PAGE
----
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Opinion should not distract our focus on August 9 polls

By Kamotho Waiganjo | July 31st 2021


There was considerable excitement in the corridors of power last week after the African Court on Human and People’s rights issued an advisory opinion on the State Parties’ right to postpone elections arising from the Covid-19 pandemic.

In the opinion, issued at the request of the Pan African Lawyers Union, the African court affirmed that postponement of elections during the pandemic or similar emergency was legitimate within the African Union Treaty.

However, the court decreed that certain conditions needed to be fulfilled to make the postponement legal and legitimate. Firstly, postponement should be a last resort. State parties resorting to that option should be clear that there did not exist less disruptive means of curtailing people’s political and electoral freedoms other than postponing elections.  

Secondly, it needed to be provided for in law. If no law existed, the passage of such a law would require consensus from a diversity of stakeholders including all political actors and civil society on the need to postpone elections as a result of the pandemic. Finally, it needed to be proportionate. Consequently, its scope and duration needed to be legitimately related to the pandemic and should not be used to achieve other objectives.

The excitement over the opinion arises because up to now there have been whispers, especially after the High Court’s stoppage of the BBI process, that there may be need to postpone the 2022 elections. It was clear after the ruling that many of the permutations particularly on the presidential elections were based on the assumption of the passage of the BBI.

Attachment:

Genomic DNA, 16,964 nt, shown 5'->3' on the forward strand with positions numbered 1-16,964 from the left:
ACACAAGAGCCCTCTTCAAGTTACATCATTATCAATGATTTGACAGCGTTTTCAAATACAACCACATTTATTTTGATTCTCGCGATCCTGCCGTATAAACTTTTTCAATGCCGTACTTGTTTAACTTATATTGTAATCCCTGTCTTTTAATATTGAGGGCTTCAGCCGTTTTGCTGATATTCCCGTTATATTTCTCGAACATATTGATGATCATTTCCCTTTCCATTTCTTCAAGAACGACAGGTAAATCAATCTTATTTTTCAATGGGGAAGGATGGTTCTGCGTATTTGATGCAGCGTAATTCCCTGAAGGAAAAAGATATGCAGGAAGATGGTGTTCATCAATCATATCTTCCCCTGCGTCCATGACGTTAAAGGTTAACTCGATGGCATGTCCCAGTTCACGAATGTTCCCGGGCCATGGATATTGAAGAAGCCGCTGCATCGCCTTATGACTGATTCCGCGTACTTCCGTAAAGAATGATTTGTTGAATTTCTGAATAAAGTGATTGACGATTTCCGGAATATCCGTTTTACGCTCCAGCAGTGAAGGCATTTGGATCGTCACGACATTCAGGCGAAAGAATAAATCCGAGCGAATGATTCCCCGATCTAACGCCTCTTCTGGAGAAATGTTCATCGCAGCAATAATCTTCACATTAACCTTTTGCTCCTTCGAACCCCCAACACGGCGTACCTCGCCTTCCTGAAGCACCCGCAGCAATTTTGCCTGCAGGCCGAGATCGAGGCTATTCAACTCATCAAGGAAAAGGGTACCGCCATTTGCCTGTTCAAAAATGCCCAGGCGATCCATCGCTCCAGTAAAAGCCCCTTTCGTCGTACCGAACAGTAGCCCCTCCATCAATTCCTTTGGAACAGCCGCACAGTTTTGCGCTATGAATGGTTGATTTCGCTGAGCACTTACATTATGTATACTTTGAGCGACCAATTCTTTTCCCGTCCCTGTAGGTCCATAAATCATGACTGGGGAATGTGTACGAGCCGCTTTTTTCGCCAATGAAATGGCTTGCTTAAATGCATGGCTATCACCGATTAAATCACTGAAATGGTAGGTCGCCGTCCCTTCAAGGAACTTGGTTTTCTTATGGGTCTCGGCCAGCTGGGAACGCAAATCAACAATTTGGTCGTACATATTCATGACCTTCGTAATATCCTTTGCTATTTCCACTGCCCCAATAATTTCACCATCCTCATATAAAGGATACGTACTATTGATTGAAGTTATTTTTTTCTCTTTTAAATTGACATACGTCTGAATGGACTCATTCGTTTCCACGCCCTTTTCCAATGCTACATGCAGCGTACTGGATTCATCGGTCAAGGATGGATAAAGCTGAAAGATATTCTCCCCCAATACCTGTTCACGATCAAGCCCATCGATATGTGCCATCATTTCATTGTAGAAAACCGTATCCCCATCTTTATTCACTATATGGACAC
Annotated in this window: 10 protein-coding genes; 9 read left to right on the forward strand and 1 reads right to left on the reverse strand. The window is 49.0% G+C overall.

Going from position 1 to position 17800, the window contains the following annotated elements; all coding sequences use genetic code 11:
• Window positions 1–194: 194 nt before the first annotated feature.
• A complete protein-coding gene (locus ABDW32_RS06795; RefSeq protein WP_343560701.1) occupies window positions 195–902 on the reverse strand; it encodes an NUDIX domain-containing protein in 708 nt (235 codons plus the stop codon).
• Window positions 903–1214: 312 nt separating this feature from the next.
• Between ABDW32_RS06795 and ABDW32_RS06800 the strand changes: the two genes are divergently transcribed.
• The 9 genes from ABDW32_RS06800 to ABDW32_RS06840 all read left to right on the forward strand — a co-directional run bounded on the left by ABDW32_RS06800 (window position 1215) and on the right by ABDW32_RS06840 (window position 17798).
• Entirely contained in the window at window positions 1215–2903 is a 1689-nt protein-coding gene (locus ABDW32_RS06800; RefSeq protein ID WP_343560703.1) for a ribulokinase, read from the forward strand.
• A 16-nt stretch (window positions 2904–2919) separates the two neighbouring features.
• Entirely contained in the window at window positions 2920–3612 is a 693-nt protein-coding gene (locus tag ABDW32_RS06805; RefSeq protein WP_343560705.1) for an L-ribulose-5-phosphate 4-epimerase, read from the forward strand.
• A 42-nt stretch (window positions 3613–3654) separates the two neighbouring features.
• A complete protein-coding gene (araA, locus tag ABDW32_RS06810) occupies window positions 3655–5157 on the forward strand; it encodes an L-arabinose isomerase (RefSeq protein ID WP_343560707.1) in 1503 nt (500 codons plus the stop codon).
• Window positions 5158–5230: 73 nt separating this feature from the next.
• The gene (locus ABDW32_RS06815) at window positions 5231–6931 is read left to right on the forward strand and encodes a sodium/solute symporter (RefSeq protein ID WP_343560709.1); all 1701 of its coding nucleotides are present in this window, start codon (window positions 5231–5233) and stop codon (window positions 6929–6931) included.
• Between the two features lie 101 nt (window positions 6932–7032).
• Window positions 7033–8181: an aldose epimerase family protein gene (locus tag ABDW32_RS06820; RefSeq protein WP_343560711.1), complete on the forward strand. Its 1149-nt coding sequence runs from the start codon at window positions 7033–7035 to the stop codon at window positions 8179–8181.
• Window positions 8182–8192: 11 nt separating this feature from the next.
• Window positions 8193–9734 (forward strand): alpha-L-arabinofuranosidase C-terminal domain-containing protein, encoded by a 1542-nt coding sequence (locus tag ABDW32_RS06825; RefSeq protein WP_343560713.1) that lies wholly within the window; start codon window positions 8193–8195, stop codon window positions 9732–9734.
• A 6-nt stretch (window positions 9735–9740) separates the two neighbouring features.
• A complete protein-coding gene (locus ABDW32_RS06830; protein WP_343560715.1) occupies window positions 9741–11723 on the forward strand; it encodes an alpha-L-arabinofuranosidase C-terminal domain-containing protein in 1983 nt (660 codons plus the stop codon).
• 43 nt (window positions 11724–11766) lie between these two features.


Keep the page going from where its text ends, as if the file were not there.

Among other things, the expansion the Executive was the principal means by which coalition building between the principal political actors would occur. With the matter coming for decision by the Court of Appeal in August, with a possible review at the Supreme Court, it is clear that even if these superior courts allowed BBI to continue, there would be little time to operationalise some key provisions in time for the elections.

Key among these is the additional constituencies, essential in a new hybrid system where part of the Executive will be appointed by Parliament and will form part of the Legislature.

Failure to operationalise these amendments would severely complicate political arrangements for the polls for many political actors. For a BBI promoter, the ideal world would involve a postponement of the elections to allow for operationalisation of these key amendments.

It would however be politically suicidal to connect any proposal for postponement with the BBI. Consequently, the window opened by the African Court decision becomes a welcome avenue through which this end can be legitimately achieved.

Anyone considering postponing the elections must however recognise two challenges. One is constitutional. Article 255 requires a referendum for any amendment of the Constitution that extends the term of the president, which is what a postponement of elections would do.

Consequently, any law passed by Parliament postponing the elections would easily be declared unconstitutional.

The other challenge is social-political. In Kenya’s 58 years as a democracy, we have held regular elections every five years, even during Kanu’s tumultuous years.

The promise of a renewal of leadership every five years, even when such renewal is a myth, is part of the guarantor of our stability. If Kenyans were to believe that they are stuck with a leadership which conspires with other institutions to extend its term, there can be no guarantee of continued stability.

There are enough examples globally of the impact of such attempts. My counsel, for what it’s worth, would be to do all that is possible to hold the August 9th, 2022 elections. Any machinations to the contrary is an invitation to anarchy.

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